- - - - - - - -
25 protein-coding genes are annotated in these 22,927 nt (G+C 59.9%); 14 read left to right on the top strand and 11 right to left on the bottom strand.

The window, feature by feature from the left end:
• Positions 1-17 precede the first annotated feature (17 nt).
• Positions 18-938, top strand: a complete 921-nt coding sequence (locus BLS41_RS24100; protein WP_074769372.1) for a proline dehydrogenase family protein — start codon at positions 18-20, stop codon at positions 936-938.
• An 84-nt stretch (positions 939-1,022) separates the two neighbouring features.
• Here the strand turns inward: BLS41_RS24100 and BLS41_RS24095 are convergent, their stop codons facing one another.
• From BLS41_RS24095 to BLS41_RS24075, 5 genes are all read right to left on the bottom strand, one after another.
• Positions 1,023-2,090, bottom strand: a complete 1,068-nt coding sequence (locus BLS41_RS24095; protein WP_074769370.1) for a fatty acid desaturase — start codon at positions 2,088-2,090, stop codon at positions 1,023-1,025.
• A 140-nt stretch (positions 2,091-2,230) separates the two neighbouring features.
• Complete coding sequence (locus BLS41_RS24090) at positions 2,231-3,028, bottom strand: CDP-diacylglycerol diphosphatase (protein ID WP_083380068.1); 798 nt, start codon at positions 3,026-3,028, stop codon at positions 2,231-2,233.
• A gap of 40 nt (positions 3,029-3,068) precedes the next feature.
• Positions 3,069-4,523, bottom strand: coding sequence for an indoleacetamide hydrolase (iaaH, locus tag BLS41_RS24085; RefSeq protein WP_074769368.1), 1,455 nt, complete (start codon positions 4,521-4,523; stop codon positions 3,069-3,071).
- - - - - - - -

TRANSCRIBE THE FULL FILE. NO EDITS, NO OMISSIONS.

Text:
25 protein-coding genes are annotated in these 22,927 nt (G+C 59.9%); 14 read left to right on the top strand and 11 right to left on the bottom strand.

The window, feature by feature from the left end:
• Positions 1-17 precede the first annotated feature (17 nt).
• Positions 18-938, top strand: a complete 921-nt coding sequence (locus BLS41_RS24100; protein WP_074769372.1) for a proline dehydrogenase family protein — start codon at positions 18-20, stop codon at positions 936-938.
• An 84-nt stretch (positions 939-1,022) separates the two neighbouring features.
• Here the strand turns inward: BLS41_RS24100 and BLS41_RS24095 are convergent, their stop codons facing one another.
• From BLS41_RS24095 to BLS41_RS24075, 5 genes are all read right to left on the bottom strand, one after another.
• Positions 1,023-2,090, bottom strand: a complete 1,068-nt coding sequence (locus BLS41_RS24095; protein WP_074769370.1) for a fatty acid desaturase — start codon at positions 2,088-2,090, stop codon at positions 1,023-1,025.
• A 140-nt stretch (positions 2,091-2,230) separates the two neighbouring features.
• Complete coding sequence (locus BLS41_RS24090) at positions 2,231-3,028, bottom strand: CDP-diacylglycerol diphosphatase (protein ID WP_083380068.1); 798 nt, start codon at positions 3,026-3,028, stop codon at positions 2,231-2,233.
• A gap of 40 nt (positions 3,029-3,068) precedes the next feature.
• Positions 3,069-4,523, bottom strand: coding sequence for an indoleacetamide hydrolase (iaaH, locus tag BLS41_RS24085; RefSeq protein WP_074769368.1), 1,455 nt, complete (start codon positions 4,521-4,523; stop codon positions 3,069-3,071).